Traffic lights, U-turns and overhead lane controls
Traffic lights control the flow of vehicles and pedestrians to improve safety and access to roads. You should drive at a speed that gives you time to react if the traffic lights change.
If you go through a yellow or red traffic light, you may receive an infringement notice. The notice could either be from a police officer or arrive in the mail for a camera-detected offence.
You may drive through a flashing yellow light or arrow with caution. You need to apply the give way rules to avoid colliding with other vehicles.
Obeying traffic lights
Red traffic light
You must not drive past the stop line on the road at a red traffic light or, if there is no stop line, the traffic light.
Example of red traffic light—with the top light lit up
Examples of red arrows
You must not drive in the direction of the red traffic arrow past the stop line at the traffic light or, if there is no stop line, the traffic light.
Example of red arrows on traffic lights—with arrows lit up in the top light to the right
Stop if it is safe to do so
Yellow traffic light
You must stop on a yellow light, unless it is unsafe to do so. The yellow light is not the end of the green light phase—it is the beginning of the red light phase.
If it’s safe to stop, you must not drive past the stop line at the yellow traffic light or, if there is no stop line, the traffic light.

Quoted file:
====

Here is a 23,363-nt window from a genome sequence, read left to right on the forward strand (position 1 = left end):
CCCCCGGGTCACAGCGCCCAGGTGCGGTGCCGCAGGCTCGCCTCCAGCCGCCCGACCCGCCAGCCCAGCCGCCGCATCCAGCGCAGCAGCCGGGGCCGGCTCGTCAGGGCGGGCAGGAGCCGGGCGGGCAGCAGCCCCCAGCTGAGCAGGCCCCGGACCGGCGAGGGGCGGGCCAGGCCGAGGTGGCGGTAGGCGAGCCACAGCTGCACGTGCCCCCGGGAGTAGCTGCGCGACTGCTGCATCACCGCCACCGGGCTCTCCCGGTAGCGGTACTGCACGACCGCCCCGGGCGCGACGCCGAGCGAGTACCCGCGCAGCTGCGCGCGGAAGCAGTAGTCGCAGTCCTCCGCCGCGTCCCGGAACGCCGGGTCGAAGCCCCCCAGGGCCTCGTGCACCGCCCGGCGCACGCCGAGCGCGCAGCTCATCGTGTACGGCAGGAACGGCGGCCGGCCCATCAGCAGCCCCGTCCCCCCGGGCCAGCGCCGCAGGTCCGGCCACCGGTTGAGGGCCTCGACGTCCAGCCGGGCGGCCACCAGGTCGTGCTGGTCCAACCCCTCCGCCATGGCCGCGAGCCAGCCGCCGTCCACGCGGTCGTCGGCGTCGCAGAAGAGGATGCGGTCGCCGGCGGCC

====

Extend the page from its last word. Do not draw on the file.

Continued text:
Example of yellow traffic light—with the middle light lit up
Examples of yellow arrows
If it’s unsafe to stop—such as being close to the light when it changes from green to yellow—you may proceed through the yellow light.
Example of yellow arrows on traffic lights—with arrows lit up in the middle lights on the right
Drive with caution
Drive past the light
Green light or arrow
You can drive past the green traffic light or arrow, as long as the intersection is clear. You must not enter the intersection if you cannot drive through it because the road ahead is blocked.
Example of green traffic light or arrow—the green light is lit up in the bottom left, with the green arrow lit up in the bottom right.
Traffic lights showing a white B light
White B light
If you’re in a bus lane driving a bus, taxi, limousine, or riding a bicycle, you may drive/ride past the white B light.
Example of white B light—with the white B lit up in the bottom right
Turning right at traffic lights
If the light is green and there are vehicles approaching from the opposite direction, you can move forward into the intersection past the stop line if you can do so safely.
If there is a safe gap in oncoming traffic, you may complete the right turn. If you’re in the intersection and the oncoming traffic continues until the lights turn yellow or red, you must complete the turn on the yellow or red light.
Video of yellow traffic lights
Watch the video to better understand yellow traffic lights.
Some people think it's legal to drive through a yellow light if your front tyres are over the stop line before the light changes to red.
But, that's not the rule.
It's only legal to drive through a yellow light if you are unable to stop safely when the light changes.
You see, the yellow light is not an extension of the green light, it's actually the beginning of the red.